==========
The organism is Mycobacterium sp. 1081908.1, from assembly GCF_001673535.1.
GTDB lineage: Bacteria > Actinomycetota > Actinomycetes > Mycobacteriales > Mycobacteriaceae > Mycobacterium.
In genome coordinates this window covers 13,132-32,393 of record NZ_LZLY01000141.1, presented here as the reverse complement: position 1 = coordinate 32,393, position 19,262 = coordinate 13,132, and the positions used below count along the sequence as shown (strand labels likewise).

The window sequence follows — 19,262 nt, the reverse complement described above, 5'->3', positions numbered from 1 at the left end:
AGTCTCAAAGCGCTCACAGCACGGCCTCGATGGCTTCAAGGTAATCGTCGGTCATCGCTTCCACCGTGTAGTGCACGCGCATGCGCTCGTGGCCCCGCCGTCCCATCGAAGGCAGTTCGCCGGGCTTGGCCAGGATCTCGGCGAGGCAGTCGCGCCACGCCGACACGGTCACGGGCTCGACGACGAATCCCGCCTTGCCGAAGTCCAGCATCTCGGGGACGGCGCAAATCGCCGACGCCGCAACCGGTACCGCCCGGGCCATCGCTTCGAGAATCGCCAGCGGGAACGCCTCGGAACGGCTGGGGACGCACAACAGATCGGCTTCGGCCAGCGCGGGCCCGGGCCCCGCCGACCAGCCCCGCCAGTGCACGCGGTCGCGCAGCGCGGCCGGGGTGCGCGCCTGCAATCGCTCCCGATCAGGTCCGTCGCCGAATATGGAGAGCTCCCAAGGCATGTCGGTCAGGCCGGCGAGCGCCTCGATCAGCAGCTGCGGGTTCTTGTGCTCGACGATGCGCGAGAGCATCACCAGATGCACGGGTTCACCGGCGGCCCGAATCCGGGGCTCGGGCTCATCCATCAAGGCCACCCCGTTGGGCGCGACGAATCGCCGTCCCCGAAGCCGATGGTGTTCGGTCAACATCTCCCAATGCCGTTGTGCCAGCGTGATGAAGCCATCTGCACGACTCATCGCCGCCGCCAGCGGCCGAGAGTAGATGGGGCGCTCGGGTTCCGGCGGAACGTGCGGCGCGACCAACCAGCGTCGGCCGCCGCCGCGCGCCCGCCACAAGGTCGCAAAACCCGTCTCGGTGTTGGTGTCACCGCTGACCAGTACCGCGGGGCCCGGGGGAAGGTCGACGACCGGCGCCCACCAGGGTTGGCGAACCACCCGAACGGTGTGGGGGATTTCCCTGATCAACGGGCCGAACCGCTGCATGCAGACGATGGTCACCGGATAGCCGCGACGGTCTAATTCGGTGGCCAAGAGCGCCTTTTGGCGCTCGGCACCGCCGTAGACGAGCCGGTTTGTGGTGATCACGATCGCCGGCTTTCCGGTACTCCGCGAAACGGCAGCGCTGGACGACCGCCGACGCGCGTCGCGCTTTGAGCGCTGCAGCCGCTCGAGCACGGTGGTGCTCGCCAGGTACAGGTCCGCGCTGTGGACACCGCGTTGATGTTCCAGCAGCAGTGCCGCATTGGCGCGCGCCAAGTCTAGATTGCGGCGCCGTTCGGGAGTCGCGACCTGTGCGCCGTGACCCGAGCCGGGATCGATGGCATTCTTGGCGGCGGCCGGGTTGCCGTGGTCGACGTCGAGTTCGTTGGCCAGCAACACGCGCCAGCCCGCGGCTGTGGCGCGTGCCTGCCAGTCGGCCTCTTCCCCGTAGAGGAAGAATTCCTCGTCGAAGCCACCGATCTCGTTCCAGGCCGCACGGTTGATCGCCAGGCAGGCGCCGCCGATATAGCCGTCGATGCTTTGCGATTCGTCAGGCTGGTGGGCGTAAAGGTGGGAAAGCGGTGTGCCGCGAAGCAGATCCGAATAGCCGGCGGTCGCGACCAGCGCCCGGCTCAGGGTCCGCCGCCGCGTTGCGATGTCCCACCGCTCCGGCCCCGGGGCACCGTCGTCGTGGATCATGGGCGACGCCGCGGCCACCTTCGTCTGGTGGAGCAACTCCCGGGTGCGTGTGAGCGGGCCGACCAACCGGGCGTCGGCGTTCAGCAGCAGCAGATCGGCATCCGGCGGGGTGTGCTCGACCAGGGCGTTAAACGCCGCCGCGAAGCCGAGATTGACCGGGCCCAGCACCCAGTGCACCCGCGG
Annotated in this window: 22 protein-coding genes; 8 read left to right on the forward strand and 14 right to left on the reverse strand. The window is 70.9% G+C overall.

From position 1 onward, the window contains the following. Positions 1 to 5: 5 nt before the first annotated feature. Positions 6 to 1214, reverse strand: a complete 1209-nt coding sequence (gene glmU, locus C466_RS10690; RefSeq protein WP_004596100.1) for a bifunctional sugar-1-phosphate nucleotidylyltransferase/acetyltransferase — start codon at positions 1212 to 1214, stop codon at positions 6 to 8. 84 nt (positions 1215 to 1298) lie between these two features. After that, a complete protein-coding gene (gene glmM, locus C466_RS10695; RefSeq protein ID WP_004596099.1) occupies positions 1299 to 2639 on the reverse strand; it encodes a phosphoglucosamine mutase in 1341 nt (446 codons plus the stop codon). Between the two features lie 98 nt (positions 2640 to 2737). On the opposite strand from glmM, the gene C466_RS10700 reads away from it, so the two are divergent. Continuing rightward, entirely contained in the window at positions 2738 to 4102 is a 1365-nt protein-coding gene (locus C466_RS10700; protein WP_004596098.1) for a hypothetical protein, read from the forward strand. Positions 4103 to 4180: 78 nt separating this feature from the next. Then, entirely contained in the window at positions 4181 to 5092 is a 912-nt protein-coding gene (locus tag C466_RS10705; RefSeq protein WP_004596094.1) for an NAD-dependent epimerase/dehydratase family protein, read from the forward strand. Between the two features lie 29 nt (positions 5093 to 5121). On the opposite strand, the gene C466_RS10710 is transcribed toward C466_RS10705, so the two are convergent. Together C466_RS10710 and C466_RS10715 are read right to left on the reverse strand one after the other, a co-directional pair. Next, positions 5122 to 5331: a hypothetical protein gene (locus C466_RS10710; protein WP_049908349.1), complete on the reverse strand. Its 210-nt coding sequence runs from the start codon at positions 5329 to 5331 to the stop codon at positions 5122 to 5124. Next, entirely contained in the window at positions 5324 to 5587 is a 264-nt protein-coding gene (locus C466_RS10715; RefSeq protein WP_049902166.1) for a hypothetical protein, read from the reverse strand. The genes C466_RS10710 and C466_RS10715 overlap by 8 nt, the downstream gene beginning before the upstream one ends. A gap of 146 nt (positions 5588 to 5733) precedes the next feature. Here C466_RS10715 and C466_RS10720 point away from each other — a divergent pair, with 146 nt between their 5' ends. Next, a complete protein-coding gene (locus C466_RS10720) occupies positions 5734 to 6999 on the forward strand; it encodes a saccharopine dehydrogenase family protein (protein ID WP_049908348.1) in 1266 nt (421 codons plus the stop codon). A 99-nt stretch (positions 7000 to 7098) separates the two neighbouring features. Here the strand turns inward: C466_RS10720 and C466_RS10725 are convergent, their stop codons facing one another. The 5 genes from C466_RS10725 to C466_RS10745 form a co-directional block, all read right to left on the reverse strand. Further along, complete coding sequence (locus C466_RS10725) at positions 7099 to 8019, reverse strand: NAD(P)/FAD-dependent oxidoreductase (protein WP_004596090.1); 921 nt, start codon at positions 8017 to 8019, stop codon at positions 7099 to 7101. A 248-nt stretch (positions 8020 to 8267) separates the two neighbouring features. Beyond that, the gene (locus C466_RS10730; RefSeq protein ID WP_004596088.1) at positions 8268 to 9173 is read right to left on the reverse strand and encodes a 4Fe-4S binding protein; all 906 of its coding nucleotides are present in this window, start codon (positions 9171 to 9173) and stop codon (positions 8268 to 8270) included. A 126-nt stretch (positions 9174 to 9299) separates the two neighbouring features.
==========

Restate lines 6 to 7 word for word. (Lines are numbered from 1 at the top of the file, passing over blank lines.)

Annotated in this window: 22 protein-coding genes; 8 read left to right on the forward strand and 14 right to left on the reverse strand. The window is 70.9% G+C overall.

From position 1 onward, the window contains the following. Positions 1 to 5: 5 nt before the first annotated feature. Positions 6 to 1214, reverse strand: a complete 1209-nt coding sequence (gene glmU, locus C466_RS10690; RefSeq protein WP_004596100.1) for a bifunctional sugar-1-phosphate nucleotidylyltransferase/acetyltransferase — start codon at positions 1212 to 1214, stop codon at positions 6 to 8. 84 nt (positions 1215 to 1298) lie between these two features. After that, a complete protein-coding gene (gene glmM, locus C466_RS10695; RefSeq protein ID WP_004596099.1) occupies positions 1299 to 2639 on the reverse strand; it encodes a phosphoglucosamine mutase in 1341 nt (446 codons plus the stop codon). Between the two features lie 98 nt (positions 2640 to 2737). On the opposite strand from glmM, the gene C466_RS10700 reads away from it, so the two are divergent. Continuing rightward, entirely contained in the window at positions 2738 to 4102 is a 1365-nt protein-coding gene (locus C466_RS10700; protein WP_004596098.1) for a hypothetical protein, read from the forward strand. Positions 4103 to 4180: 78 nt separating this feature from the next. Then, entirely contained in the window at positions 4181 to 5092 is a 912-nt protein-coding gene (locus tag C466_RS10705; RefSeq protein WP_004596094.1) for an NAD-dependent epimerase/dehydratase family protein, read from the forward strand. Between the two features lie 29 nt (positions 5093 to 5121). On the opposite strand, the gene C466_RS10710 is transcribed toward C466_RS10705, so the two are convergent. Together C466_RS10710 and C466_RS10715 are read right to left on the reverse strand one after the other, a co-directional pair. Next, positions 5122 to 5331: a hypothetical protein gene (locus C466_RS10710; protein WP_049908349.1), complete on the reverse strand. Its 210-nt coding sequence runs from the start codon at positions 5329 to 5331 to the stop codon at positions 5122 to 5124. Next, entirely contained in the window at positions 5324 to 5587 is a 264-nt protein-coding gene (locus C466_RS10715; RefSeq protein WP_049902166.1) for a hypothetical protein, read from the reverse strand. The genes C466_RS10710 and C466_RS10715 overlap by 8 nt, the downstream gene beginning before the upstream one ends. A gap of 146 nt (positions 5588 to 5733) precedes the next feature. Here C466_RS10715 and C466_RS10720 point away from each other — a divergent pair, with 146 nt between their 5' ends. Next, a complete protein-coding gene (locus C466_RS10720) occupies positions 5734 to 6999 on the forward strand; it encodes a saccharopine dehydrogenase family protein (protein ID WP_049908348.1) in 1266 nt (421 codons plus the stop codon). A 99-nt stretch (positions 7000 to 7098) separates the two neighbouring features. Here the strand turns inward: C466_RS10720 and C466_RS10725 are convergent, their stop codons facing one another. The 5 genes from C466_RS10725 to C466_RS10745 form a co-directional block, all read right to left on the reverse strand. Further along, complete coding sequence (locus C466_RS10725) at positions 7099 to 8019, reverse strand: NAD(P)/FAD-dependent oxidoreductase (protein WP_004596090.1); 921 nt, start codon at positions 8017 to 8019, stop codon at positions 7099 to 7101. A 248-nt stretch (positions 8020 to 8267) separates the two neighbouring features. Beyond that, the gene (locus C466_RS10730; RefSeq protein ID WP_004596088.1) at positions 8268 to 9173 is read right to left on the reverse strand and encodes a 4Fe-4S binding protein; all 906 of its coding nucleotides are present in this window, start codon (positions 9171 to 9173) and stop codon (positions 8268 to 8270) included. A 126-nt stretch (positions 9174 to 9299) separates the two neighbouring features.